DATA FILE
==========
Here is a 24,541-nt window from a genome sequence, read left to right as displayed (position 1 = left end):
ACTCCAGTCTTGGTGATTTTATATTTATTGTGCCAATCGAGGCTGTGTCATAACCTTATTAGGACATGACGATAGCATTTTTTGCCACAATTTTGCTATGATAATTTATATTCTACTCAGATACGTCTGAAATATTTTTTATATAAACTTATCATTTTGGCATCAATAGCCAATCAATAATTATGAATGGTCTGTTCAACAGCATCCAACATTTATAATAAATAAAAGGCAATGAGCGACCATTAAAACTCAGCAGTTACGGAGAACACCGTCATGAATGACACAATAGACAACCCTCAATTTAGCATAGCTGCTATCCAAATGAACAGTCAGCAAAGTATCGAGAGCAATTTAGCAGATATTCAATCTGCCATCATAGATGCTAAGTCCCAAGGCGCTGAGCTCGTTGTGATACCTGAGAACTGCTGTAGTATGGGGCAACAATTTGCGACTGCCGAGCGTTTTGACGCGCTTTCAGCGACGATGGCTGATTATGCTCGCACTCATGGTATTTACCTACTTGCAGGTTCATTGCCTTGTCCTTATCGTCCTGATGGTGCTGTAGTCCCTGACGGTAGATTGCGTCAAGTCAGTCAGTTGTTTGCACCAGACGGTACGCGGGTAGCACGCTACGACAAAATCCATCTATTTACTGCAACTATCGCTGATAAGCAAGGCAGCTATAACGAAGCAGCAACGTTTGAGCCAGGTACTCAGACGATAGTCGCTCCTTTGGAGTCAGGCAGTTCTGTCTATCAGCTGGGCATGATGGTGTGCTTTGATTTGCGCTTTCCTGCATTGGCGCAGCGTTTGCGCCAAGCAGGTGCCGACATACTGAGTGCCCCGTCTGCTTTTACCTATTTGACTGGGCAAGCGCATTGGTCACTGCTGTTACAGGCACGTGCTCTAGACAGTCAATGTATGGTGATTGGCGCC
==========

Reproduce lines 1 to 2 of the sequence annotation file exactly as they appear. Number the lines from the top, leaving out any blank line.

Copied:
Here is a 24,541-nt window from a genome sequence, read left to right as displayed (position 1 = left end):
ACTCCAGTCTTGGTGATTTTATATTTATTGTGCCAATCGAGGCTGTGTCATAACCTTATTAGGACATGACGATAGCATTTTTTGCCACAATTTTGCTATGATAATTTATATTCTACTCAGATACGTCTGAAATATTTTTTATATAAACTTATCATTTTGGCATCAATAGCCAATCAATAATTATGAATGGTCTGTTCAACAGCATCCAACATTTATAATAAATAAAAGGCAATGAGCGACCATTAAAACTCAGCAGTTACGGAGAACACCGTCATGAATGACACAATAGACAACCCTCAATTTAGCATAGCTGCTATCCAAATGAACAGTCAGCAAAGTATCGAGAGCAATTTAGCAGATATTCAATCTGCCATCATAGATGCTAAGTCCCAAGGCGCTGAGCTCGTTGTGATACCTGAGAACTGCTGTAGTATGGGGCAACAATTTGCGACTGCCGAGCGTTTTGACGCGCTTTCAGCGACGATGGCTGATTATGCTCGCACTCATGGTATTTACCTACTTGCAGGTTCATTGCCTTGTCCTTATCGTCCTGATGGTGCTGTAGTCCCTGACGGTAGATTGCGTCAAGTCAGTCAGTTGTTTGCACCAGACGGTACGCGGGTAGCACGCTACGACAAAATCCATCTATTTACTGCAACTATCGCTGATAAGCAAGGCAGCTATAACGAAGCAGCAACGTTTGAGCCAGGTACTCAGACGATAGTCGCTCCTTTGGAGTCAGGCAGTTCTGTCTATCAGCTGGGCATGATGGTGTGCTTTGATTTGCGCTTTCCTGCATTGGCGCAGCGTTTGCGCCAAGCAGGTGCCGACATACTGAGTGCCCCGTCTGCTTTTACCTATTTGACTGGGCAAGCGCATTGGTCACTGCTGTTACAGGCACGTGCTCTAGACAGTCAATGTATGGTGATTGGCGCC